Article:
Sharing our wisdom about an infected wisdom tooth.
Not everybody has problems with their wisdom teeth, but if you're one of those who need advice, we’re happy to provide it.
Sometimes life is very unfair. What gets us into this philosophical mood, you may ask. Well, we were reading an article recently about a man in Manchester who had won a major sum of money in the U.K. lotto not once, not twice, but on three different occasions.
It struck us that this was a very unequal allocation of good fortune, and we railed against the fact that there are millions of people out there who simply can’t catch a break, while this guy would seem to be a “teacher’s pet” among the gods who decide our fate.
This seeming unfairness about life is also very obvious in our own field of dentistry. Take the topic of wisdom teeth, for example. Some people breeze through life without a hint of a problem – but others run into all sorts of problems, often involving surgery. We read a report recently from the American Association of Oral and Maxillofacial Surgeons which reckoned that up to 85% of wisdom teeth eventually need to be extracted.
What’s a wisdom tooth, and why are they a problem?
Wisdom teeth are simply a 3rd set of molars. They normally appear in the back of your mouth between the ages of 18 and 25. And because this is an age when we’re typically becoming a little mature, the name ‘wisdom teeth’ has taken hold.
The fact that you get wisdom teeth is not a problem in itself. There are many people out there who develop wisdom teeth that work as perfectly as the rest of their teeth. The difficulty for patient and for dentists, however, is that it's impossible to predict when complications will occur with third molars.
Assuming that you have wisdom teeth and are considering having them taken out, the accepted wisdom is that it’s better to have them taken out as a young adult – rather than later in life.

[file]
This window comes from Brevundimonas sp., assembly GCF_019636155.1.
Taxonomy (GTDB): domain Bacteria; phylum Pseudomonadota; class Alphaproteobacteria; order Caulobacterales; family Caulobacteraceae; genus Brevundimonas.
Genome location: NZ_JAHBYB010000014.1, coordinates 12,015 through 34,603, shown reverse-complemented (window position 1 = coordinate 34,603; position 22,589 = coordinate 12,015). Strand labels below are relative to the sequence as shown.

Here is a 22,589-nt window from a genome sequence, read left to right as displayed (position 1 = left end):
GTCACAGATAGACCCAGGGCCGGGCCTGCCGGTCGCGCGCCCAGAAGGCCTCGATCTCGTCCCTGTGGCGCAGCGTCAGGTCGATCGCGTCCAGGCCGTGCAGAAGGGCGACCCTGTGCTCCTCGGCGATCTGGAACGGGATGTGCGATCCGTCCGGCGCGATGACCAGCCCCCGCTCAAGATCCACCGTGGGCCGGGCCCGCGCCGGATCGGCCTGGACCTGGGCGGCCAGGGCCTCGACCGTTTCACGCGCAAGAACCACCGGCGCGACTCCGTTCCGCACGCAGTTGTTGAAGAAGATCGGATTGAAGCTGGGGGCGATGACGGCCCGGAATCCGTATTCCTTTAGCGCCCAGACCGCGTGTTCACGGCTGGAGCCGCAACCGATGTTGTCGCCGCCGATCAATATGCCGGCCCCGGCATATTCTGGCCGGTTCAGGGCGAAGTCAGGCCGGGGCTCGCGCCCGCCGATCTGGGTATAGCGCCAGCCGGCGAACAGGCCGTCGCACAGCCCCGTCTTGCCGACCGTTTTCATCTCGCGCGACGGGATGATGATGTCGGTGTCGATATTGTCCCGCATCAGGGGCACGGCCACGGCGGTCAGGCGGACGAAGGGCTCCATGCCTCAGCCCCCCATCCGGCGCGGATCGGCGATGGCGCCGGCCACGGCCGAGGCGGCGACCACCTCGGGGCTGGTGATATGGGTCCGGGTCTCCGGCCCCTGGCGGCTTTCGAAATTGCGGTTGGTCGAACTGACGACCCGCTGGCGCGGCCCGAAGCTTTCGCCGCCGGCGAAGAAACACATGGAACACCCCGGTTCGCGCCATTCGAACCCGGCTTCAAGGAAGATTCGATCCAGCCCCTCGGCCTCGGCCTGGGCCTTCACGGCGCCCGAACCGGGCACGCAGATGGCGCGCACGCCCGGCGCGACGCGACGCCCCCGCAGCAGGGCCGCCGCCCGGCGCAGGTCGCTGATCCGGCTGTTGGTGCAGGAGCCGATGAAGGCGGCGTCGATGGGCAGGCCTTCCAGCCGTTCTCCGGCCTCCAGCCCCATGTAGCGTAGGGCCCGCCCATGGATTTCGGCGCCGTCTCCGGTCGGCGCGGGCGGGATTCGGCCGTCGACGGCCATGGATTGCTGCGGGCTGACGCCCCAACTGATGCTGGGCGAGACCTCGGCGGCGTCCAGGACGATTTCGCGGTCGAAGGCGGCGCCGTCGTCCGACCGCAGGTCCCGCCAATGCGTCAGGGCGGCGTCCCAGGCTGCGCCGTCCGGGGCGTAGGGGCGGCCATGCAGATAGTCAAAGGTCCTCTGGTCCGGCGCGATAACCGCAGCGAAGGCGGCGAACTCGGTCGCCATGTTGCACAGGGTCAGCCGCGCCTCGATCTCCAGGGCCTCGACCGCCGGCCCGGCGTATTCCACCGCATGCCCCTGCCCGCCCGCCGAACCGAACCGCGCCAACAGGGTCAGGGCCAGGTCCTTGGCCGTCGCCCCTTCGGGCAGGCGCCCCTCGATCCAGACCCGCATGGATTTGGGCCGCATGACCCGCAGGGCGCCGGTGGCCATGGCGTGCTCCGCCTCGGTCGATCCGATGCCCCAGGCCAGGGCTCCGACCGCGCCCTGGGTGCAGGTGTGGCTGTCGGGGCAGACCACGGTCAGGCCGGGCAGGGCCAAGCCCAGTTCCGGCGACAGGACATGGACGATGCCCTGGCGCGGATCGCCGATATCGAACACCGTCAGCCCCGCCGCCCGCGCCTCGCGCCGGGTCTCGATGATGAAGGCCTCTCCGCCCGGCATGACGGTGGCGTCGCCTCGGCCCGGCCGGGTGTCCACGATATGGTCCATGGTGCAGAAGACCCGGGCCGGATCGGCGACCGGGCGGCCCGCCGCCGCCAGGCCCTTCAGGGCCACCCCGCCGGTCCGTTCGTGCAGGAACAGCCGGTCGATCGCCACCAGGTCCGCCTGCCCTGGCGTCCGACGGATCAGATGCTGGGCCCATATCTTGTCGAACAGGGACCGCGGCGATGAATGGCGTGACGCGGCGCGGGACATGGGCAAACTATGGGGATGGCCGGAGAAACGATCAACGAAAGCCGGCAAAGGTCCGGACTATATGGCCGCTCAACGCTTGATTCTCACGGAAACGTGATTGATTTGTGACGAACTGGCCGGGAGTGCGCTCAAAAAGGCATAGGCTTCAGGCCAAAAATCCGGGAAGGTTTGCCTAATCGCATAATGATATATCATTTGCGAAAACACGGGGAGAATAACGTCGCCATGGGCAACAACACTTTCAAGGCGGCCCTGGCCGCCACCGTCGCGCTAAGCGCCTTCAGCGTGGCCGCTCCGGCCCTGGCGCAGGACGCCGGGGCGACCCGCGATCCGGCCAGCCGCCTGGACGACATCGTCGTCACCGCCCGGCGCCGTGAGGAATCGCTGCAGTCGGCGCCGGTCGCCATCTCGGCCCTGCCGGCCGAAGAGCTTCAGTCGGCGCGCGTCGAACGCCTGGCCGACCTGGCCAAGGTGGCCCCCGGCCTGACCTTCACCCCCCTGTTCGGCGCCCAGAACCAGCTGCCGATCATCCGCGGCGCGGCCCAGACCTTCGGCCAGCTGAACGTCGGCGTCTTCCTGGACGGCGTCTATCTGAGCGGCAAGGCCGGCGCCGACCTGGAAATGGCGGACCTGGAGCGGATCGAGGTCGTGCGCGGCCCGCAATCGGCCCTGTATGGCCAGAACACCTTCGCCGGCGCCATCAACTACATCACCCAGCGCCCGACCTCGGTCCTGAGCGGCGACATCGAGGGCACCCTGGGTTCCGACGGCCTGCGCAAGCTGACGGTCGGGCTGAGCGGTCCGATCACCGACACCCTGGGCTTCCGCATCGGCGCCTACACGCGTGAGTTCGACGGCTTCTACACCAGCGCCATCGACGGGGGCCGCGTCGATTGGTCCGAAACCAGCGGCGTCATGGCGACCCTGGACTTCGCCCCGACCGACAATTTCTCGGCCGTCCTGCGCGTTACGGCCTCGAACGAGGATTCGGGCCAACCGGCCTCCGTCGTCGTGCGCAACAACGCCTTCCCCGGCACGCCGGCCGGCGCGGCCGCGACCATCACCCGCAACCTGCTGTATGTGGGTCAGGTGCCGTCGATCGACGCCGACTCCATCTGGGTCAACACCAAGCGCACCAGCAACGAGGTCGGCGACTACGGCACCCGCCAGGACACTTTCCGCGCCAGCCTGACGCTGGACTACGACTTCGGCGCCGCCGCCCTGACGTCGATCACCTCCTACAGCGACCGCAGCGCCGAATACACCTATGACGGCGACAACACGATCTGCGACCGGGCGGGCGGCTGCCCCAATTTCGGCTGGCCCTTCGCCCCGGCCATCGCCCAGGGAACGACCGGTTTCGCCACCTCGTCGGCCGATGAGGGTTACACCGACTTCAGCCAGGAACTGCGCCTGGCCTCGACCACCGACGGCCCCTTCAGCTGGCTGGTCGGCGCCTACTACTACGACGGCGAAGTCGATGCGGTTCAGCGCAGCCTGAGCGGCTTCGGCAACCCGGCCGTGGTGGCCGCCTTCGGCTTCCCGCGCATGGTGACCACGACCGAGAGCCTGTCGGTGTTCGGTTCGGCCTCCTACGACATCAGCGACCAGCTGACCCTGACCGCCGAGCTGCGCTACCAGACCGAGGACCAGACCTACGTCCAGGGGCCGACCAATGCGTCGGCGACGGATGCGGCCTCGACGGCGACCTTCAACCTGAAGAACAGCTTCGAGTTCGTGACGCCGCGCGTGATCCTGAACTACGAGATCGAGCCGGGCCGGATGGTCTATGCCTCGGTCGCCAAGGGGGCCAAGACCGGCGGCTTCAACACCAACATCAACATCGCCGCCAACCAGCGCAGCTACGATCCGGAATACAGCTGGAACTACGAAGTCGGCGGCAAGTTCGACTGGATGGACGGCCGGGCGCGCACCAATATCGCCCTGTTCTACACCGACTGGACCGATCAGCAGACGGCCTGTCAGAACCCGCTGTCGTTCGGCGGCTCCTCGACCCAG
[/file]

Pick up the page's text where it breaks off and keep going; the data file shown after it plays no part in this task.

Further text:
The ideal time to opt for surgery is when the roots are about two-thirds formed. This normally happens when you’re between fifteen and eighteen or thereabouts.
The longer people delay, the greater the risk of complications – or of more difficult and painful surgery. And if you’ve ever experienced an infected wisdom tooth, you’ll know that we’re not exaggerating.
Why do they need to be removed in the first place?
That’s a good question. Your dentist will typically recommend extraction when your third molars have become impacted. An impacted wisdom tooth is one that is trapped within either your gums or your jawbone. Extraction might also be recommended if the wisdom teeth are presenting at the wrong angle, or if there’s simply no room in your mouth to accommodate them.
We can help you with wisdom tooth pain relief
The pain associated with difficult wisdom teeth can be very significant, so don't put things on the long finger if you're starting to suffer. Drop in to us and let’s make a plan for you that addresses the long-term issue – and decide if it's time to extract those suckers right away.
You can find out more about the topic of wisdom tooth extraction on the always very helpful WebMD site. Here’s a good starting point – http://www.webmd.com/oral-health/wisdom-tooth-extraction